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This Note is one in a series of six RAND examinations of issues, options, and relevant considerations in East-West naval arms control. Other parts of the study seek to better understand what U.S. policy toward naval negotiations might be in the future by probing the strategic rationality and political desirability of alternative approaches. This Note is concerned exclusively with matters past — not with what U.S. policy ought to be but with what the policies of the United States and other naval actors have been in the past, why, and to what result. The discussion traces and explains major developments in the negotiation of naval limitations over the course of more than 150 years, placing particular emphasis on the experience since the turn of the century. Though the legacy is richest before the onset of World War II, the reconstruction of events continues through the postwar period to the mid-1980s.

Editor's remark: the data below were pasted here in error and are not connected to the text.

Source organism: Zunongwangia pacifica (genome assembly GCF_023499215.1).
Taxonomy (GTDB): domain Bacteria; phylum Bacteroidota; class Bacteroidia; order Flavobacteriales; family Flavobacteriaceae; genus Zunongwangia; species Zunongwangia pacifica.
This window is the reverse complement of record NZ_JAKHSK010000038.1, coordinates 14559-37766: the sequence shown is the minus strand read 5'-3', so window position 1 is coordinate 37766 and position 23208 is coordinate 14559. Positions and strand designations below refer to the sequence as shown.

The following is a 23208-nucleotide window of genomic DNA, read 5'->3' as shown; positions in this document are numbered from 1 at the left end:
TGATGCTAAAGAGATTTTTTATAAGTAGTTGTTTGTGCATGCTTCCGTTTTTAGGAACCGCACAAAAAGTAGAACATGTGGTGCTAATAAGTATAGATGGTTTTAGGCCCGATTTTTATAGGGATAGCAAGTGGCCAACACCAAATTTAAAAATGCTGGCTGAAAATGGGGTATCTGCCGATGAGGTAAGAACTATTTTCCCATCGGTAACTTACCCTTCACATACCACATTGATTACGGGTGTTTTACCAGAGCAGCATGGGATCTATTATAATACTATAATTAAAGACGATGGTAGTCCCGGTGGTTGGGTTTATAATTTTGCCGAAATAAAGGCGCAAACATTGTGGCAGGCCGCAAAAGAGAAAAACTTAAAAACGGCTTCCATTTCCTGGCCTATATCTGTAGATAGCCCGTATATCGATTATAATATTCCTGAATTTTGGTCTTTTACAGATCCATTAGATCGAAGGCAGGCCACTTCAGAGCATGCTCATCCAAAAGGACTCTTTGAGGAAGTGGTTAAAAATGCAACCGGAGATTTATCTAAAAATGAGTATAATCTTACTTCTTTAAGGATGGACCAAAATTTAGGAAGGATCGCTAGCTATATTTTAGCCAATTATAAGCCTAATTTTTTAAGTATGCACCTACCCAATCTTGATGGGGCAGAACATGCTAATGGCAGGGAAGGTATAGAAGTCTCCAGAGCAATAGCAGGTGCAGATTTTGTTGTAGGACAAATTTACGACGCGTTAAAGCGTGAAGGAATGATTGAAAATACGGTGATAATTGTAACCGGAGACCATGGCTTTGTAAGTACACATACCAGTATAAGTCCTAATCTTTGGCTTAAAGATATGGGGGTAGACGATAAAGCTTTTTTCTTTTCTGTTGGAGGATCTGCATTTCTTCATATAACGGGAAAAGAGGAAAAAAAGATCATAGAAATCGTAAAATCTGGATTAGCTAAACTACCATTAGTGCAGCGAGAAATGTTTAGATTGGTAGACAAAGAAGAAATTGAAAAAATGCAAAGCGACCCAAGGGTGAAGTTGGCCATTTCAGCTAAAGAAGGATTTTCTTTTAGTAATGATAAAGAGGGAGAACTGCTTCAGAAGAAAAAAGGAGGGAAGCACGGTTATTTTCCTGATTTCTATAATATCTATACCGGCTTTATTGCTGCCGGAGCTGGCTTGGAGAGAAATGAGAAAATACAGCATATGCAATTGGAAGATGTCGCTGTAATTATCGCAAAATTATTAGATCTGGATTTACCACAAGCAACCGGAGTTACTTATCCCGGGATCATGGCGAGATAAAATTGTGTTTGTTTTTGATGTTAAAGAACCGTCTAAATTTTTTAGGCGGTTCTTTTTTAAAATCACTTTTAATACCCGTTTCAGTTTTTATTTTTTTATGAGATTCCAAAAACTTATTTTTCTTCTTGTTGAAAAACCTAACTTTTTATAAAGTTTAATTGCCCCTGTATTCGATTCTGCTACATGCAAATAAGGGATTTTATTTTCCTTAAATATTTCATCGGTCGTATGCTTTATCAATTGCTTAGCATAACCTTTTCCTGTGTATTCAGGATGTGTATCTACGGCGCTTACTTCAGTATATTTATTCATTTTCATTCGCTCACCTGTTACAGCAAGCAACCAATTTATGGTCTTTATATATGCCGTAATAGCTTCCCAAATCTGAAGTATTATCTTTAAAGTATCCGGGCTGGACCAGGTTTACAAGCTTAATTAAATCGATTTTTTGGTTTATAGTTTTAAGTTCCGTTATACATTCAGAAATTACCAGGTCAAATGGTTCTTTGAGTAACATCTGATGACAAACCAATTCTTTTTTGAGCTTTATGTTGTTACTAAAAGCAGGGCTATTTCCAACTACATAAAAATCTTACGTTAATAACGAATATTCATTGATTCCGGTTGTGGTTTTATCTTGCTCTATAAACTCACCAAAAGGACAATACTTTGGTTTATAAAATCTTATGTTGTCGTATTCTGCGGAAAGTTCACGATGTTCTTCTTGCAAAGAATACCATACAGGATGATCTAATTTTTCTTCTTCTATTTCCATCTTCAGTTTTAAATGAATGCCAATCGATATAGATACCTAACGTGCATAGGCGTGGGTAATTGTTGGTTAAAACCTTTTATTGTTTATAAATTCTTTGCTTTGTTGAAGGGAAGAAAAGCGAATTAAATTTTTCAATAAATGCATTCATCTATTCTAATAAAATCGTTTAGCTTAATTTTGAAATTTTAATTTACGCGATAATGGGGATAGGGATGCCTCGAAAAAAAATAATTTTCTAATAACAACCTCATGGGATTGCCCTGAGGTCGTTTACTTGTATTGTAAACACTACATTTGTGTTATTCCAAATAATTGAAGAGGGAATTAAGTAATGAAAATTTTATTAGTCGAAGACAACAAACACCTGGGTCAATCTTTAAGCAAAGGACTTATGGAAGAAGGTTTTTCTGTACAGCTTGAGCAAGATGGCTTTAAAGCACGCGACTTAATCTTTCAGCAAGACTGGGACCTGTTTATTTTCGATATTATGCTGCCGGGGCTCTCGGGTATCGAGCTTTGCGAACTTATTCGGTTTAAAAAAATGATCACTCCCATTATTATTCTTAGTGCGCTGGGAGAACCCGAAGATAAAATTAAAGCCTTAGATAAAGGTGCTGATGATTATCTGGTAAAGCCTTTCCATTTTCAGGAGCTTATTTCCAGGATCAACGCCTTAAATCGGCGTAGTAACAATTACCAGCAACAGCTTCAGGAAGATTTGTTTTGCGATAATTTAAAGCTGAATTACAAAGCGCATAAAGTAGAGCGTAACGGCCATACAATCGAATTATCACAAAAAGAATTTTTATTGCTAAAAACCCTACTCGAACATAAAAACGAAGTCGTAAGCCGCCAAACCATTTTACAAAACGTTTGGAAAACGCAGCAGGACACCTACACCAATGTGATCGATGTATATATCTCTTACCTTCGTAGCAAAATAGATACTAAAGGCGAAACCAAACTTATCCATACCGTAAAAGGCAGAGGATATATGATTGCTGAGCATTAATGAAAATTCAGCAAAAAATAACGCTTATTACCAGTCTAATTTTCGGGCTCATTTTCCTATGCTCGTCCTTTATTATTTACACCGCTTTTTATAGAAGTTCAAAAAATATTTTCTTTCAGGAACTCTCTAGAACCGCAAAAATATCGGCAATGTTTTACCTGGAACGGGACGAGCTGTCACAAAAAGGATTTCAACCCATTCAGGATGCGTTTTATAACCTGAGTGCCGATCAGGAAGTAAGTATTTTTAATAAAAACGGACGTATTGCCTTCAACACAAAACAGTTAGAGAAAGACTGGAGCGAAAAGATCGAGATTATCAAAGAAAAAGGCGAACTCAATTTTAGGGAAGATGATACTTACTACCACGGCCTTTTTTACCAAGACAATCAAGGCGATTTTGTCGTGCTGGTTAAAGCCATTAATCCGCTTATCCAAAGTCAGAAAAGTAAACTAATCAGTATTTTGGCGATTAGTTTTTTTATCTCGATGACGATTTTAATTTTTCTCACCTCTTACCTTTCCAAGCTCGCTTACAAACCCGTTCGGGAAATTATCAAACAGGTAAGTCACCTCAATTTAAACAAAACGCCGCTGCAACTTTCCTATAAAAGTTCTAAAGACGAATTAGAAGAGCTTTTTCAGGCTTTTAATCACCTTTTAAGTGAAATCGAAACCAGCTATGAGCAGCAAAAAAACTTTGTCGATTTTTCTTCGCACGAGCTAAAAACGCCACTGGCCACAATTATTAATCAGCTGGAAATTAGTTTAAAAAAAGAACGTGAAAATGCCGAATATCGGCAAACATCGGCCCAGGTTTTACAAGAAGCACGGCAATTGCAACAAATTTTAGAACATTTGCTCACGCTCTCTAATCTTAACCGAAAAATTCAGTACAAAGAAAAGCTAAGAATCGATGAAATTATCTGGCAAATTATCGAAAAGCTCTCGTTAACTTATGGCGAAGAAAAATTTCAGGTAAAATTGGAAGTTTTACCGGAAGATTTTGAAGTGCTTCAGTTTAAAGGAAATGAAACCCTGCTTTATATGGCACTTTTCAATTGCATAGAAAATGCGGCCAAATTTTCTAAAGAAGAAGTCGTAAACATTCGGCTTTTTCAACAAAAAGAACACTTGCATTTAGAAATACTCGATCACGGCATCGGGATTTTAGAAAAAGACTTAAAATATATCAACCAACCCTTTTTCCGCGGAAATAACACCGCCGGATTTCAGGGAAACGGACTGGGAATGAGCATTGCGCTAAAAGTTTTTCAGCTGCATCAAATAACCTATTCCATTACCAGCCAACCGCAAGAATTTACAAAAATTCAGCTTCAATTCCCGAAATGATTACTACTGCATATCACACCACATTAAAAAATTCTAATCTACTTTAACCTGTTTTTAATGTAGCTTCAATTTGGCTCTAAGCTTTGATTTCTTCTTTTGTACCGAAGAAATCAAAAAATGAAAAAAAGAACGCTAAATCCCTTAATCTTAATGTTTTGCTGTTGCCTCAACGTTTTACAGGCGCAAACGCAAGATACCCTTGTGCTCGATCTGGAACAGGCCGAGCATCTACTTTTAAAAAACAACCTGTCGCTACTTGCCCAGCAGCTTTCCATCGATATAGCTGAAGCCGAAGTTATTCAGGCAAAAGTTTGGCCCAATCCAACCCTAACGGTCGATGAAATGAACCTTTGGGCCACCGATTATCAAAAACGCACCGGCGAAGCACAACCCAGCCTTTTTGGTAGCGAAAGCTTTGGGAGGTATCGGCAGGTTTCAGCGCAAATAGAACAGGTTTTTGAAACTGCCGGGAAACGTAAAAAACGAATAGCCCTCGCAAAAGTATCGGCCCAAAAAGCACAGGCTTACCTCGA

This report is part of the RAND Corporation Note series. The note was a product of the RAND Corporation from 1979 to 1993 that reported other outputs of sponsored research for general distribution.

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